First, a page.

2. It has been urged on behalf of the appellant that the sale was without legal necessity and was therefore invalid. As stated above, the sale was for Rs. 2400. Out of it, Rs. 1250 were needed to pay off a mortgage dated 15th August 1880 which had been executed by Tansukh Rai. Rs. 400 were paid in cash before the execution of the mortgage deed. According to the defendants, this money was needed for the marriage of Mt. Kausilla's daughter, that is the plaintiff's mother. Rs. 250 were paid before the Sub-Registrar. Rs. 500 were left with the vendee to be paid subsequently to the vendor when she needed it. It has been proved by the defendants that the whole of this consideration was duly paid to the vendor. The learned Civil Judge has found that out of this consideration there was a valid necessity for Rs. 2000. As regards the balance of Rs. 400 he was of the opinion that it was not taken at the time of the execution of the sale and that therefore, even if it was spent on valid necessities, it could not be regarded as such a necessity as to justify the sale. This opinion of the lower Court is not correct, because the money was left with the vendee and was taken in small sums from time to time when it was needed. This fact itself shows that this money was required for actual needs which were contemplated at the time of the sale. There is nothing to show that the needs for which the money was taken subsequently out of this balance of Rs. 400 did not form part of the needs that existed and were in the contemplation of the vendor at the time of the sale. If a person needs money for maintenance and leaves a part of the consideration with the vendee and takes money out of it as it is needed, it cannot be said that the alienation is not justified by legal necessity. Similarly a person might need money for the marriage or education of his children which might take place after the alienation.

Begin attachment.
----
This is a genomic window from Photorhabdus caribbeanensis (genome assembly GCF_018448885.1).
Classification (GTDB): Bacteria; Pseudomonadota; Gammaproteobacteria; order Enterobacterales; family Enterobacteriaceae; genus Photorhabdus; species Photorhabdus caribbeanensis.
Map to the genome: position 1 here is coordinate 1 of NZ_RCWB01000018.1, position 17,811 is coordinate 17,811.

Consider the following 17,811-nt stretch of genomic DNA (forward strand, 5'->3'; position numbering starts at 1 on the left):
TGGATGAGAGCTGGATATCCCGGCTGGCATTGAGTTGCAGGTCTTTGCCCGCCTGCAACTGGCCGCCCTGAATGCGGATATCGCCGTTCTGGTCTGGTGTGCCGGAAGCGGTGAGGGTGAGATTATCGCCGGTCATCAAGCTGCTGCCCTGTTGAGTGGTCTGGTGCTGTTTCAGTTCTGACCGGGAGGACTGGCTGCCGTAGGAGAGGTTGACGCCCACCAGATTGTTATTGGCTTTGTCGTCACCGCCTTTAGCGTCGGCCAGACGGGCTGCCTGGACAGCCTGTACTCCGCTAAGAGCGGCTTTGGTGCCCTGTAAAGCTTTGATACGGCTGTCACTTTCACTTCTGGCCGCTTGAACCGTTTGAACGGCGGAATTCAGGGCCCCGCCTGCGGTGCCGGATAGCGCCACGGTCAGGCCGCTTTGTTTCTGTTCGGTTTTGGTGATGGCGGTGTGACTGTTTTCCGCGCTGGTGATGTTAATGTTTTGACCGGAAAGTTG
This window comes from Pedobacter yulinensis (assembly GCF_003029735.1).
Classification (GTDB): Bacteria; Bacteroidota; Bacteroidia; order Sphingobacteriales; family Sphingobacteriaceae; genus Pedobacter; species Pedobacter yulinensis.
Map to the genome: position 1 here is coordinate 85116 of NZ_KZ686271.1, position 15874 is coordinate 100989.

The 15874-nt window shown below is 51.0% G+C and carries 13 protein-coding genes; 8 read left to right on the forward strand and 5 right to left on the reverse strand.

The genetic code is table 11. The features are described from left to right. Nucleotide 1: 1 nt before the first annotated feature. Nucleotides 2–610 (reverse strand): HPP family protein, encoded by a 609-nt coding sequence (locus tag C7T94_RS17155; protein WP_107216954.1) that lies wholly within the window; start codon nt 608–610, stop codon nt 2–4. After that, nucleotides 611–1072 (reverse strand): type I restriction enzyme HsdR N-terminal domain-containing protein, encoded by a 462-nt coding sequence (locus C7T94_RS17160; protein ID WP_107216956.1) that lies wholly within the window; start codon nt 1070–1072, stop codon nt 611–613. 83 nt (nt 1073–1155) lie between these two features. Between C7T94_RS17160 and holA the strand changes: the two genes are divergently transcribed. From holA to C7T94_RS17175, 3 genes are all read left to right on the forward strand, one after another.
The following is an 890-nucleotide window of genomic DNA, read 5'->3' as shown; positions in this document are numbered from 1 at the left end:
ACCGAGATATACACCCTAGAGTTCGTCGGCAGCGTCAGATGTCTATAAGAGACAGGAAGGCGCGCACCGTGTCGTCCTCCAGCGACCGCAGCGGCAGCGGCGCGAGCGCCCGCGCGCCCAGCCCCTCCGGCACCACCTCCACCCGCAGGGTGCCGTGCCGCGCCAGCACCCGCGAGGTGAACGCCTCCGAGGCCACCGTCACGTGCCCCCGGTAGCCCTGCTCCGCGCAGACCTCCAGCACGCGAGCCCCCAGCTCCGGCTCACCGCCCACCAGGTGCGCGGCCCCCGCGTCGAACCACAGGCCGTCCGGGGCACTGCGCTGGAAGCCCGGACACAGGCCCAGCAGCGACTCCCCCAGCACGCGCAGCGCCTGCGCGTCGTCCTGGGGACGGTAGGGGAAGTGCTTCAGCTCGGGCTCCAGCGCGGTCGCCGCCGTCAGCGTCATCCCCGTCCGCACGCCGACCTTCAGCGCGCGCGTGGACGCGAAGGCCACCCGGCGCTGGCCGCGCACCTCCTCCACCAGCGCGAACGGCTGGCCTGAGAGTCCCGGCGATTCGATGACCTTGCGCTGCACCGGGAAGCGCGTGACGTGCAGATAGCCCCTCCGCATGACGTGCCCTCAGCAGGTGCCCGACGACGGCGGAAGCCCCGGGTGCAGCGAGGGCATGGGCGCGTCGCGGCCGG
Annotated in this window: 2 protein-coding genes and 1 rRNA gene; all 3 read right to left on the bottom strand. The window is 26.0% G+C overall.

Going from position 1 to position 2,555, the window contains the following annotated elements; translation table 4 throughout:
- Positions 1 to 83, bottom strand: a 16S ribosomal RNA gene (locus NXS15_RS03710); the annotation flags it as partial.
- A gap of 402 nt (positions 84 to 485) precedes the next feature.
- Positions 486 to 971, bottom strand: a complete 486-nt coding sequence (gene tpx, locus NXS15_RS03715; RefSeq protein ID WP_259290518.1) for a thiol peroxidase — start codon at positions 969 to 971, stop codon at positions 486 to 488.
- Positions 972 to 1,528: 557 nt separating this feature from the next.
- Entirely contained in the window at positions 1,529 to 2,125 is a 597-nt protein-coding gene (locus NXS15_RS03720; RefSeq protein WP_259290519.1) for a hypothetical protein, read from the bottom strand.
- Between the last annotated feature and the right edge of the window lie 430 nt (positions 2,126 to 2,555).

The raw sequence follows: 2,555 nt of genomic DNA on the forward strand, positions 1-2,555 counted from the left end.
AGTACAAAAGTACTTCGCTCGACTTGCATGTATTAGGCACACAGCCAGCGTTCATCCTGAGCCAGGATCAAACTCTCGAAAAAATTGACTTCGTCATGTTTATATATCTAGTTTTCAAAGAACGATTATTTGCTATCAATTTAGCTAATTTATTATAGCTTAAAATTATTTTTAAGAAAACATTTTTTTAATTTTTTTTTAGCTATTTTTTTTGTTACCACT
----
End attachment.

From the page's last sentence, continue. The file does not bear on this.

3. In order to prove the validity of an alienation, a transferee ought to prove either that there was legal necessity in fact or that he made proper and bona fide inquiries as to the existence of such necessity and did all that was reasonable to satisfy himself as to the existence of such necessity. Even if he fails to prove that there was necessity in fact, the alienation will be; upheld if he proves that he made such inquiries as aforesaid and that the facts represented to him were such as, if true, would have justified the transaction. He| is not bound to see or prove that the money paid or advanced by him was actually applied to meet the necessity. There is nothing to show what needs were represented to the vendee and whether he did or did not make any inquiry to satisfy himself of the existence of the needs represented to him. Both the vendor and the vendee; have died and more than 50 years have passed since the sale. All the direct evidence that was available at the time of the sale has disappeared. Where such a long period elapses since the sale took place, it is not reasonable to expect such full and; detailed evidence of the circumstances which; gave rise to the sale as in the case of alienation at a more recent date, and presumptions are permissible to fill in the details which have been obliterated by time : vide Chintamanibhatla Venkata Reddi v. Rani Sahera of Wadhwan (1920) 7 A.I.R. P.C. 64.